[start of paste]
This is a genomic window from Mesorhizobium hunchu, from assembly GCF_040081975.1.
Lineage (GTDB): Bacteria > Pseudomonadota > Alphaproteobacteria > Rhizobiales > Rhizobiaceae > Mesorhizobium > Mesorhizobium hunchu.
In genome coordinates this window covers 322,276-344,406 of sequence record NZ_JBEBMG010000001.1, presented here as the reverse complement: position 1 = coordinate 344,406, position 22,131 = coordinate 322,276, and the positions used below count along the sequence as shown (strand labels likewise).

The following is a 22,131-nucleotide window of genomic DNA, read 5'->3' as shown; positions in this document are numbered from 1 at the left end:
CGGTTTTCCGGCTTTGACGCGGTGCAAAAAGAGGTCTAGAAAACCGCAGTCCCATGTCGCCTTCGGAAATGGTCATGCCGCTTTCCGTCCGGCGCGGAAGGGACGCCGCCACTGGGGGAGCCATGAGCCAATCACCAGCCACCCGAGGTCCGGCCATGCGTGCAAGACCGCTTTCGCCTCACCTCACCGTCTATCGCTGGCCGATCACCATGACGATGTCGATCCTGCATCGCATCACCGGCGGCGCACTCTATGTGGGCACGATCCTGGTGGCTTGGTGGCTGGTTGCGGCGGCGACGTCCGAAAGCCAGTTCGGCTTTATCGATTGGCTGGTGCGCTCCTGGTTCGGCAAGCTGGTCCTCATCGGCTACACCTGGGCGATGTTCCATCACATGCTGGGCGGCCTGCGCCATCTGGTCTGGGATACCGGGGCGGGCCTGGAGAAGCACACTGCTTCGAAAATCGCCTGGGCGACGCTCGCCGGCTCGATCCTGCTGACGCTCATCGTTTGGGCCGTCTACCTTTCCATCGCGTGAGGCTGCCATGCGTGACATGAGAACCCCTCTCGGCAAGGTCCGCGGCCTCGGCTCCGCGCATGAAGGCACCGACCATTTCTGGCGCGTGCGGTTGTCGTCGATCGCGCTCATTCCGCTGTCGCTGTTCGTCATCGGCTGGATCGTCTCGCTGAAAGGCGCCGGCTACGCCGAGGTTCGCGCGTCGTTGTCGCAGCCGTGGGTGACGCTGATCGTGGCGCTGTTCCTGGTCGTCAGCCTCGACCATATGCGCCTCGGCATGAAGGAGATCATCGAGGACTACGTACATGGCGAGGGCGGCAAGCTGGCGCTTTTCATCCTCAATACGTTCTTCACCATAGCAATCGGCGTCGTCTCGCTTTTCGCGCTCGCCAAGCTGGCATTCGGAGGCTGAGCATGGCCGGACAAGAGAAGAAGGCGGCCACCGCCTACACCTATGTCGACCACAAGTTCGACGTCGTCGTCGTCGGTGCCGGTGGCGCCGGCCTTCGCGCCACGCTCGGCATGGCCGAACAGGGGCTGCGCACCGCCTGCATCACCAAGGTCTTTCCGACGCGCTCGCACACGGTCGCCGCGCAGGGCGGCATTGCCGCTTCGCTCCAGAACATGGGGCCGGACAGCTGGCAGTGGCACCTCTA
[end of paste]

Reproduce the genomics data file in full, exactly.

This is a genomic window from Mesorhizobium hunchu, from assembly GCF_040081975.1.
Lineage (GTDB): Bacteria > Pseudomonadota > Alphaproteobacteria > Rhizobiales > Rhizobiaceae > Mesorhizobium > Mesorhizobium hunchu.
In genome coordinates this window covers 322,276-344,406 of sequence record NZ_JBEBMG010000001.1, presented here as the reverse complement: position 1 = coordinate 344,406, position 22,131 = coordinate 322,276, and the positions used below count along the sequence as shown (strand labels likewise).

The following is a 22,131-nucleotide window of genomic DNA, read 5'->3' as shown; positions in this document are numbered from 1 at the left end:
CGGTTTTCCGGCTTTGACGCGGTGCAAAAAGAGGTCTAGAAAACCGCAGTCCCATGTCGCCTTCGGAAATGGTCATGCCGCTTTCCGTCCGGCGCGGAAGGGACGCCGCCACTGGGGGAGCCATGAGCCAATCACCAGCCACCCGAGGTCCGGCCATGCGTGCAAGACCGCTTTCGCCTCACCTCACCGTCTATCGCTGGCCGATCACCATGACGATGTCGATCCTGCATCGCATCACCGGCGGCGCACTCTATGTGGGCACGATCCTGGTGGCTTGGTGGCTGGTTGCGGCGGCGACGTCCGAAAGCCAGTTCGGCTTTATCGATTGGCTGGTGCGCTCCTGGTTCGGCAAGCTGGTCCTCATCGGCTACACCTGGGCGATGTTCCATCACATGCTGGGCGGCCTGCGCCATCTGGTCTGGGATACCGGGGCGGGCCTGGAGAAGCACACTGCTTCGAAAATCGCCTGGGCGACGCTCGCCGGCTCGATCCTGCTGACGCTCATCGTTTGGGCCGTCTACCTTTCCATCGCGTGAGGCTGCCATGCGTGACATGAGAACCCCTCTCGGCAAGGTCCGCGGCCTCGGCTCCGCGCATGAAGGCACCGACCATTTCTGGCGCGTGCGGTTGTCGTCGATCGCGCTCATTCCGCTGTCGCTGTTCGTCATCGGCTGGATCGTCTCGCTGAAAGGCGCCGGCTACGCCGAGGTTCGCGCGTCGTTGTCGCAGCCGTGGGTGACGCTGATCGTGGCGCTGTTCCTGGTCGTCAGCCTCGACCATATGCGCCTCGGCATGAAGGAGATCATCGAGGACTACGTACATGGCGAGGGCGGCAAGCTGGCGCTTTTCATCCTCAATACGTTCTTCACCATAGCAATCGGCGTCGTCTCGCTTTTCGCGCTCGCCAAGCTGGCATTCGGAGGCTGAGCATGGCCGGACAAGAGAAGAAGGCGGCCACCGCCTACACCTATGTCGACCACAAGTTCGACGTCGTCGTCGTCGGTGCCGGTGGCGCCGGCCTTCGCGCCACGCTCGGCATGGCCGAACAGGGGCTGCGCACCGCCTGCATCACCAAGGTCTTTCCGACGCGCTCGCACACGGTCGCCGCGCAGGGCGGCATTGCCGCTTCGCTCCAGAACATGGGGCCGGACAGCTGGCAGTGGCACCTCTA